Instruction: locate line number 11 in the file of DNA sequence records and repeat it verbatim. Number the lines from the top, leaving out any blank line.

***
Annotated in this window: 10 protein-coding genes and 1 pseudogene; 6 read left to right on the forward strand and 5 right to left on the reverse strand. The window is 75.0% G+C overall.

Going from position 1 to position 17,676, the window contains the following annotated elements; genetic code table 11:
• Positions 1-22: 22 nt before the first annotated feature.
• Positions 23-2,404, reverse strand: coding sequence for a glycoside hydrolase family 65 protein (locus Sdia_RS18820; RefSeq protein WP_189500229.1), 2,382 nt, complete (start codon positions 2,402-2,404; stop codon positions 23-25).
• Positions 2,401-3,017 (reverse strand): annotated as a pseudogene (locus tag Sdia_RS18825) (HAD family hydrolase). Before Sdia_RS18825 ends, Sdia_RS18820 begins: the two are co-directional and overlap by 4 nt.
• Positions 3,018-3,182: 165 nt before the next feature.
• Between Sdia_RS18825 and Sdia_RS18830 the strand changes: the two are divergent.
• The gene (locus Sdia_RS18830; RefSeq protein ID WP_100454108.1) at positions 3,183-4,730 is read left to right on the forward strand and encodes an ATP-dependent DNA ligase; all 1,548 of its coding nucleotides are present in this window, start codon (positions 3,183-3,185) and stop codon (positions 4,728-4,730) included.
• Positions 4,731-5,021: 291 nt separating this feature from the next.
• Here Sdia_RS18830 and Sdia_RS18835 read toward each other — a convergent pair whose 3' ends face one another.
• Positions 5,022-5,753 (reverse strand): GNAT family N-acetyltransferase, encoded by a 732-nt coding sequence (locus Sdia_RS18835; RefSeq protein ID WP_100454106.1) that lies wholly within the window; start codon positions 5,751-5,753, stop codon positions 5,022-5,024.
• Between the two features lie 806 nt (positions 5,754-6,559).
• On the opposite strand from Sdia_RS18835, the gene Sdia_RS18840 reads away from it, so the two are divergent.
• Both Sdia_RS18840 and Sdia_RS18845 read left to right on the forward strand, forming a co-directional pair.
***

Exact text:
• Positions 5,022-5,753 (reverse strand): GNAT family N-acetyltransferase, encoded by a 732-nt coding sequence (locus Sdia_RS18835; RefSeq protein ID WP_100454106.1) that lies wholly within the window; start codon positions 5,751-5,753, stop codon positions 5,022-5,024.